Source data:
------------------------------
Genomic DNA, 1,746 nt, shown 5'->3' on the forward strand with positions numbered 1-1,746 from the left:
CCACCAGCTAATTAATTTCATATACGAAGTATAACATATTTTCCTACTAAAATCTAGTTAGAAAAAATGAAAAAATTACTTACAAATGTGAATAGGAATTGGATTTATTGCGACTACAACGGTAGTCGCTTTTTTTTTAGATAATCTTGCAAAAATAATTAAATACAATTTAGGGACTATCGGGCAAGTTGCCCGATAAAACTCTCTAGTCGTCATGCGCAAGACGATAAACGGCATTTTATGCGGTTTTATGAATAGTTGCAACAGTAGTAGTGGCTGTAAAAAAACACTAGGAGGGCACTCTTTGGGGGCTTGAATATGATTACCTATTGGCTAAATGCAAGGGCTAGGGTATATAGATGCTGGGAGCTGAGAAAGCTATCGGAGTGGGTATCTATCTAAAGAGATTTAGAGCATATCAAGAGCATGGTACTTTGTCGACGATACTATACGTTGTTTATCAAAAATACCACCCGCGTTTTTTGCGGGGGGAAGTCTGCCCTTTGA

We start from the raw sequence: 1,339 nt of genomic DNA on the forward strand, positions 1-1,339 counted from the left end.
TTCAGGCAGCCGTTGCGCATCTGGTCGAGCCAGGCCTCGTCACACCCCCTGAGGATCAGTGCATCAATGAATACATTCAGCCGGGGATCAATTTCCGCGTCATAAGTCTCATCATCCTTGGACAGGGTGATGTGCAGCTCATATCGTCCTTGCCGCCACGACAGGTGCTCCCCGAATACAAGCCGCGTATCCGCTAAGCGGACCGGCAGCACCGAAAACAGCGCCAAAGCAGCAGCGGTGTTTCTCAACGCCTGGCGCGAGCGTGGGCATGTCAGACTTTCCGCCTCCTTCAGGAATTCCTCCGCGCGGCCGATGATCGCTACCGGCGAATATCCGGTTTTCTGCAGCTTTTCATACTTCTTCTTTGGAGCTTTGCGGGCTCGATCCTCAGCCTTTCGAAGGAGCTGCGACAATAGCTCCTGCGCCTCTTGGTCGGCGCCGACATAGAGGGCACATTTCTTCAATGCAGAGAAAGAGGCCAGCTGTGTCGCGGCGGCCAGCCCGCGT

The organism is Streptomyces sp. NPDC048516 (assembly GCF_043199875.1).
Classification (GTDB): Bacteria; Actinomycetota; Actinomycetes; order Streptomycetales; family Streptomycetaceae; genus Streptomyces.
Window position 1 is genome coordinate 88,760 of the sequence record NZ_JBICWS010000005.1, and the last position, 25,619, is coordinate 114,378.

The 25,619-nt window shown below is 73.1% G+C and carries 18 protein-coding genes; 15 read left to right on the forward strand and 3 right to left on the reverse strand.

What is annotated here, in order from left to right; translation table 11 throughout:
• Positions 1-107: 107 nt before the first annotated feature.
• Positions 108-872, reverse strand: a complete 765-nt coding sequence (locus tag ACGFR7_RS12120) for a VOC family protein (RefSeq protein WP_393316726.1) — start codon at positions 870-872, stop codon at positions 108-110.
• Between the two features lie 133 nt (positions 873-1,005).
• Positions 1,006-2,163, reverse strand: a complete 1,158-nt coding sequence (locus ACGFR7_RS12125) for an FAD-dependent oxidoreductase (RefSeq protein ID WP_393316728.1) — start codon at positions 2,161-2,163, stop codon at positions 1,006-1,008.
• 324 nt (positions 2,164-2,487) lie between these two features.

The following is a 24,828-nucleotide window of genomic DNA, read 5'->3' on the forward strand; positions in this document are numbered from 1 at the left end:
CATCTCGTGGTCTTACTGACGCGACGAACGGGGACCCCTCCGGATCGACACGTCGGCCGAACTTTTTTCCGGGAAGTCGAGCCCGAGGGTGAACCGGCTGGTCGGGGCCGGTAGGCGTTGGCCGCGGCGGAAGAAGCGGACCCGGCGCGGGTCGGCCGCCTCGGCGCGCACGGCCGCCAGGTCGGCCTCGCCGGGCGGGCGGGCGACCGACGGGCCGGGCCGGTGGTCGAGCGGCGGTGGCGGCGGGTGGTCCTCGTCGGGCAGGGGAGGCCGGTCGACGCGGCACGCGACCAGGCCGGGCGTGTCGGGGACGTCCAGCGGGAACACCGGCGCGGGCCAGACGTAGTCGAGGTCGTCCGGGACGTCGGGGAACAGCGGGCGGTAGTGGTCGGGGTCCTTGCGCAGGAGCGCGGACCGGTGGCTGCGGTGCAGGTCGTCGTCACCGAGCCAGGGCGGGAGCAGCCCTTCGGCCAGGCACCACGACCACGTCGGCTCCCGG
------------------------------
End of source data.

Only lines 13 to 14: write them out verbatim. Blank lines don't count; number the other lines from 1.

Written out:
• Positions 1,006-2,163, reverse strand: a complete 1,158-nt coding sequence (locus ACGFR7_RS12125) for an FAD-dependent oxidoreductase (RefSeq protein ID WP_393316728.1) — start codon at positions 2,161-2,163, stop codon at positions 1,006-1,008.
• 324 nt (positions 2,164-2,487) lie between these two features.